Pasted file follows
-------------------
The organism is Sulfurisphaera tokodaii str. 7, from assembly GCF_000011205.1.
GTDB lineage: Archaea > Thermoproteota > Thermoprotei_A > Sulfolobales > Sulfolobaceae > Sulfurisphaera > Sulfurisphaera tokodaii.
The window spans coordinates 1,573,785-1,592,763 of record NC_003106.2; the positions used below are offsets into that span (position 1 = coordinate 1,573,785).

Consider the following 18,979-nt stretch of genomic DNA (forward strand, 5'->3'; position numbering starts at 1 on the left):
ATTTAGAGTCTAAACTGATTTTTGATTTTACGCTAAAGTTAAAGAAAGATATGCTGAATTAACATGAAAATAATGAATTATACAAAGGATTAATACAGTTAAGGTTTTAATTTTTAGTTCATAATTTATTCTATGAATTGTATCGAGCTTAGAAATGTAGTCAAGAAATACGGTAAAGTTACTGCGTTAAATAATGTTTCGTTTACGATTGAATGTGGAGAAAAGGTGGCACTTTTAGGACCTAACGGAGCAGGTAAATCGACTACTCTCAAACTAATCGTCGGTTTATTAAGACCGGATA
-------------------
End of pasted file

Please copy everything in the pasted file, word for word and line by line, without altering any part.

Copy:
The organism is Sulfurisphaera tokodaii str. 7, from assembly GCF_000011205.1.
GTDB lineage: Archaea > Thermoproteota > Thermoprotei_A > Sulfolobales > Sulfolobaceae > Sulfurisphaera > Sulfurisphaera tokodaii.
The window spans coordinates 1,573,785-1,592,763 of record NC_003106.2; the positions used below are offsets into that span (position 1 = coordinate 1,573,785).

Consider the following 18,979-nt stretch of genomic DNA (forward strand, 5'->3'; position numbering starts at 1 on the left):
ATTTAGAGTCTAAACTGATTTTTGATTTTACGCTAAAGTTAAAGAAAGATATGCTGAATTAACATGAAAATAATGAATTATACAAAGGATTAATACAGTTAAGGTTTTAATTTTTAGTTCATAATTTATTCTATGAATTGTATCGAGCTTAGAAATGTAGTCAAGAAATACGGTAAAGTTACTGCGTTAAATAATGTTTCGTTTACGATTGAATGTGGAGAAAAGGTGGCACTTTTAGGACCTAACGGAGCAGGTAAATCGACTACTCTCAAACTAATCGTCGGTTTATTAAGACCGGATA